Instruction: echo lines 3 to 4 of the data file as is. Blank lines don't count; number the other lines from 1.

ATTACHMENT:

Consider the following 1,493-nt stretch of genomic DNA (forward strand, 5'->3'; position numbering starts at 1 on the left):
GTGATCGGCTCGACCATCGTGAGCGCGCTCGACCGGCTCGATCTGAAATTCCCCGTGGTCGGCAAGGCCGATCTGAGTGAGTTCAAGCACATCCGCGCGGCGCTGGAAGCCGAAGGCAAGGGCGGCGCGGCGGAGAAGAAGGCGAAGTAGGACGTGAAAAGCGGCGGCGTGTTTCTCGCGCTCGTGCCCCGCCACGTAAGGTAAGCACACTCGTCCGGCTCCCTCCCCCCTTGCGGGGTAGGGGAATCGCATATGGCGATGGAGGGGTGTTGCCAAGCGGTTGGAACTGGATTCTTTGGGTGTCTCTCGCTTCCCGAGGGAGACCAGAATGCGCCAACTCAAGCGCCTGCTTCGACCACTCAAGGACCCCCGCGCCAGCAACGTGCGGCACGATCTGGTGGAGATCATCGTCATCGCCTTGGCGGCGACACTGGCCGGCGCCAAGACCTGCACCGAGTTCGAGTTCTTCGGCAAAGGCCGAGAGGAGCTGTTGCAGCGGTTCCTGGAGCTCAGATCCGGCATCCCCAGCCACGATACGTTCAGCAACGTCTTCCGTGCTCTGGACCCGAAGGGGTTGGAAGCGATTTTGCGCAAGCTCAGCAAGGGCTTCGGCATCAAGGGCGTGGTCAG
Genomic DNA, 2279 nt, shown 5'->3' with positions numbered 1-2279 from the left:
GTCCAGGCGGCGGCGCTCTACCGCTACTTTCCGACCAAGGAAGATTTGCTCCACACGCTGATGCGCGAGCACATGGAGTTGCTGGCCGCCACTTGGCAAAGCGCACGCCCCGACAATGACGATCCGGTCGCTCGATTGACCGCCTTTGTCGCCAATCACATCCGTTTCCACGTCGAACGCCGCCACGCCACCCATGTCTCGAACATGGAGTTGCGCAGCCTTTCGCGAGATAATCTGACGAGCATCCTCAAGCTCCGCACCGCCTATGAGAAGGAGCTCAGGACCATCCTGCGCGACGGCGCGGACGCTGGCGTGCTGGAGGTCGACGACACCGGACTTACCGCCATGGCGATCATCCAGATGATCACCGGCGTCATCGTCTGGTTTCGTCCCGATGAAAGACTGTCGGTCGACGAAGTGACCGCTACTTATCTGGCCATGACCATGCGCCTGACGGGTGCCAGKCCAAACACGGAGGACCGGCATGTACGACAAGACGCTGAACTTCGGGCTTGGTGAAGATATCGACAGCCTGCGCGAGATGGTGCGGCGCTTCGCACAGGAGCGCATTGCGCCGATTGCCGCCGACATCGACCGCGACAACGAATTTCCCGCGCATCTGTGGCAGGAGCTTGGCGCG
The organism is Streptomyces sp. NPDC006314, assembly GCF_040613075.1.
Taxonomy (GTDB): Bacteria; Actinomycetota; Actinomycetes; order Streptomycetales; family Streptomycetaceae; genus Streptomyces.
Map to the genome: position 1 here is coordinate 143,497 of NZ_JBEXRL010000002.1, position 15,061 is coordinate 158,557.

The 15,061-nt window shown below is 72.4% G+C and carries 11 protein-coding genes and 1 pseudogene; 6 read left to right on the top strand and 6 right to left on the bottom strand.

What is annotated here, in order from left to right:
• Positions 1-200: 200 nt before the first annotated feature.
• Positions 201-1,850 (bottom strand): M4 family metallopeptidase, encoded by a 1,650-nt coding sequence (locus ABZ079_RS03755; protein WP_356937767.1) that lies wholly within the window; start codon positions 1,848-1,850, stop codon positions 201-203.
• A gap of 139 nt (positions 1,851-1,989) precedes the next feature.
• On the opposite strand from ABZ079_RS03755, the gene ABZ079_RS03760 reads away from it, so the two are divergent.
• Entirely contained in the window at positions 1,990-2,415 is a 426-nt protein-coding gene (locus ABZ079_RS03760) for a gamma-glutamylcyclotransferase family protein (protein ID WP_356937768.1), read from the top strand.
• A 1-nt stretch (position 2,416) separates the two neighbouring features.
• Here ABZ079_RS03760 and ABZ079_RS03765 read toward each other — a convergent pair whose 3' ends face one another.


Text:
Genomic DNA, 2279 nt, shown 5'->3' with positions numbered 1-2279 from the left:
GTCCAGGCGGCGGCGCTCTACCGCTACTTTCCGACCAAGGAAGATTTGCTCCACACGCTGATGCGCGAGCACATGGAGTTGCTGGCCGCCACTTGGCAAAGCGCACGCCCCGACAATGACGATCCGGTCGCTCGATTGACCGCCTTTGTCGCCAATCACATCCGTTTCCACGTCGAACGCCGCCACGCCACCCATGTCTCGAACATGGAGTTGCGCAGCCTTTCGCGAGATAATCTGACGAGCATCCTCAAGCTCCGCACCGCCTATGAGAAGGAGCTCAGGACCATCCTGCGCGACGGCGCGGACGCTGGCGTGCTGGAGGTCGACGACACCGGACTTACCGCCATGGCGATCATCCAGATGATCACCGGCGTCATCGTCTGGTTTCGTCCCGATGAAAGACTGTCGGTCGACGAAGTGACCGCTACTTATCTGGCCATGACCATGCGCCTGACGGGTGCCAGKCCAAACACGGAGGACCGGCATGTACGACAAGACGCTGAACTTCGGGCTTGGTGAAGATATCGACAGCCTGCGCGAGATGGTGCGGCGCTTCGCACAGGAGCGCATTGCGCCGATTGCCGCCGACATCGACCGCGACAACGAATTTCCCGCGCATCTGTGGCAGGAGCTTGGCGCG